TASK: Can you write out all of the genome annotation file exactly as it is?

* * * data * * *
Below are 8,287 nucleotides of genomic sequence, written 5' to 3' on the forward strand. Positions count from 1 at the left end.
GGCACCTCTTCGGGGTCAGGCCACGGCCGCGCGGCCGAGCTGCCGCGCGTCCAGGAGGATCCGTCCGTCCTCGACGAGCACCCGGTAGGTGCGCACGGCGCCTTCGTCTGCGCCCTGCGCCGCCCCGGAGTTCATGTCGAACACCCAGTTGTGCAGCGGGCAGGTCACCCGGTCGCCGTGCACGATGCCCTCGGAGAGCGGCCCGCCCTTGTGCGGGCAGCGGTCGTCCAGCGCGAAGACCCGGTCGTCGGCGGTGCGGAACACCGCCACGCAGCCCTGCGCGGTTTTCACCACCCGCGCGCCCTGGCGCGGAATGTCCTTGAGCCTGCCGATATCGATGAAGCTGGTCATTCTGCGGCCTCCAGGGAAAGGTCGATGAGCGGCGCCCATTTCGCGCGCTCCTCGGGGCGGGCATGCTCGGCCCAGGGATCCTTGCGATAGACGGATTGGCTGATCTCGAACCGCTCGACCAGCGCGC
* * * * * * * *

Below are 8,287 nucleotides of genomic sequence, written 5' to 3' on the forward strand. Positions count from 1 at the left end.
GGCACCTCTTCGGGGTCAGGCCACGGCCGCGCGGCCGAGCTGCCGCGCGTCCAGGAGGATCCGTCCGTCCTCGACGAGCACCCGGTAGGTGCGCACGGCGCCTTCGTCTGCGCCCTGCGCCGCCCCGGAGTTCATGTCGAACACCCAGTTGTGCAGCGGGCAGGTCACCCGGTCGCCGTGCACGATGCCCTCGGAGAGCGGCCCGCCCTTGTGCGGGCAGCGGTCGTCCAGCGCGAAGACCCGGTCGTCGGCGGTGCGGAACACCGCCACGCAGCCCTGCGCGGTTTTCACCACCCGCGCGCCCTGGCGCGGAATGTCCTTGAGCCTGCCGATATCGATGAAGCTGGTCATTCTGCGGCCTCCAGGGAAAGGTCGATGAGCGGCGCCCATTTCGCGCGCTCCTCGGGGCGGGCATGCTCGGCCCAGGGATCCTTGCGATAGACGGATTGGCTGATCTCGAACCGCTCGACCAGCGCGC